In today’s world of burgeoning cybercrime, passwords and password security have become critical in the way we protect ourselves online. It’s not too difficult to create a different strong password for each account but it is not so easy remembering them all. This is where password managers come into their own and the main reason they have become an integral part of our online security kit.
SpeedyPassword is a relatively new browser-based password manager which first came to my attention via a series of favorable reviews. I followed up by reading through the blurb on SpeedyPassword’s official site and was suitably impressed. My interest now piqued, I decided it was time to check out this new password manager more thoroughly.
SpeedyPassword – The Software
SpeedyPassword is available as a free add-on for Internet Explorer (10+), Firefox, and Chrome. I decided to try out the Internet Explorer version. Now, this next part was supposed to be a review, but alas, after installing the add-on, creating a heap of screenshots along the way, in the end it just broke Internet Explorer.
After installing the SpeedyPassword add-on I could no longer connect to my home page, and links to managed pages on Facebook were no longer working (active). In order to establish conclusively that SpeedyPassword was the culprit, I disabled the add-on and sure enough, everything returned to normal. These were just two issues which immediately came to light, I have no idea what else may have been broken by the add-on as I decided to leave it disabled pending further research.
I sent an email off to SpeedyPassword support, including a description of the issues with screenshots. I received a response within 24 hours to the effect that they had managed to replicate the issues and would be releasing an update as soon as possible. They also assured me that I would be informed as soon as the updated version was available.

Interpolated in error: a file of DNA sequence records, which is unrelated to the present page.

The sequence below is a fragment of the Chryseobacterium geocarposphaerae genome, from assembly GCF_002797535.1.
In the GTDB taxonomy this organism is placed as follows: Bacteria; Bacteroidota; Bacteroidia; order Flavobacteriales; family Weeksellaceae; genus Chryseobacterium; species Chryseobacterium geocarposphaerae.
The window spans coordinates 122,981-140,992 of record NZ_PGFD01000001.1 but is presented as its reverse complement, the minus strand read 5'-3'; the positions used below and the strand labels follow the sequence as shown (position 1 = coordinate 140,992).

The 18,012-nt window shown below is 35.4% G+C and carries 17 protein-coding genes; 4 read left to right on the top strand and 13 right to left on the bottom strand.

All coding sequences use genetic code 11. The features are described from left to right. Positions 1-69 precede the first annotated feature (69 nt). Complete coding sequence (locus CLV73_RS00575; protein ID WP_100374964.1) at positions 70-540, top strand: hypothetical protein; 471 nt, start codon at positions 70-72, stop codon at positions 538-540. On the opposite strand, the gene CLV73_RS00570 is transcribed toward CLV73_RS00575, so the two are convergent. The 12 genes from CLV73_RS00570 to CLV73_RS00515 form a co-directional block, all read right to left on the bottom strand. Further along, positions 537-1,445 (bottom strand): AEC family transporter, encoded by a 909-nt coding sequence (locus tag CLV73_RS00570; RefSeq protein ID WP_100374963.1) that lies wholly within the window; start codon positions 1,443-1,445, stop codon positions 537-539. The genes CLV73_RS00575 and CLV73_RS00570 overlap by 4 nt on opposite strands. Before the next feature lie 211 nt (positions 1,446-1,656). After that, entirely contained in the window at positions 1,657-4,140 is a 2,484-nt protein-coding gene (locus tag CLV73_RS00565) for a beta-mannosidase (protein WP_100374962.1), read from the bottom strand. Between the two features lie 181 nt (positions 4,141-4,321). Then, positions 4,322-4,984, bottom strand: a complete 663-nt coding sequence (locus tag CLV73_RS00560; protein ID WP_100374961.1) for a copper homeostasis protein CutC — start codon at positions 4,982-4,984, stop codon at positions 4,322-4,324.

Our QA team has been able to replicate the issue you discovered and our lead developer will be working on an update to fix this.
We truly appreciate the thorough and complete information you have provided, I’m sure you know this makes it much easier for us to locate the problem.
When we have a fix available, we can contact you to let you know.
That was over 3 weeks ago and, despite sending several follow up emails asking if the new version was available, I’ve received nothing further from the support team. Seems they have now chosen to ignore my emails.
SpeedyPassword & SpeedyPC Pro
Then, a strange thing happened. SpeedyPassword’s installation requires setting up an account which involves submitting a user name and email address.
Two weeks later I received an email from SpeedyPassword extolling the virtues of a software called 8220;SpeedyPC Pro”.
The first thing I did was visit the SpeedyPC Pro site and check out the WOT rating, it ain’t good! WOT’s site details page for SpeedyPC Pro is a litany of negative comments: https://www.mywot.com/en/scorecard/speedypc.com
Despite the obvious similarity in names, I also checked to make doubly sure both products originate from the same source. Sure enough, both SpeedyPassword and SpeedyPC Pro are distributed by the same company (ParetoLogic) and share the exact same address in Canada.
My suspicions confirmed, I continued to browse through search results, coming across numerous reports of the unsavory nature of SpeedyPC Pro.
The preponderant consensus is that SpeedyPC Pro is a scam which falsely identities hundreds of issues on a PC and then demands payment to fix them. In fact, a class action law suit was filed against the SpeedyPC Pro company in 2012 claiming, among other things… “Speedy PC Pro Software fraudulently induces people to buy fraudulent software that supposedly speeds up and protects computers.” <source>
I could not locate any information regarding the outcome of that law suit.
Finally; in the following screenshot taken from the SpeedyPC Pro site, note the claim of being an approved Microsoft Partner.
SpeedyPassword – Bottom Line
Apart from the issues I experienced myself, the SpeedyPassword software appears to be above average, including features which are generally reserved for commercial password managers. The SpeedyPassword site is so new it hasn’t yet been rated by any of the leading site advisory services so it’s difficult to get a handle on specific security implications. However, considering SpeedyPC Pro’s less than stellar reputation, and seeing how it’s the same company involved, it certainly raises some serious questions.
So, even working on the premise that SpeedyPassword itself is a safe and useful software, I guess the bottom line is… knowing that it comes from the same company as SpeedyPC Pro, would you be prepared to trust SpeedyPassword with your passwords, email address, and other personal information?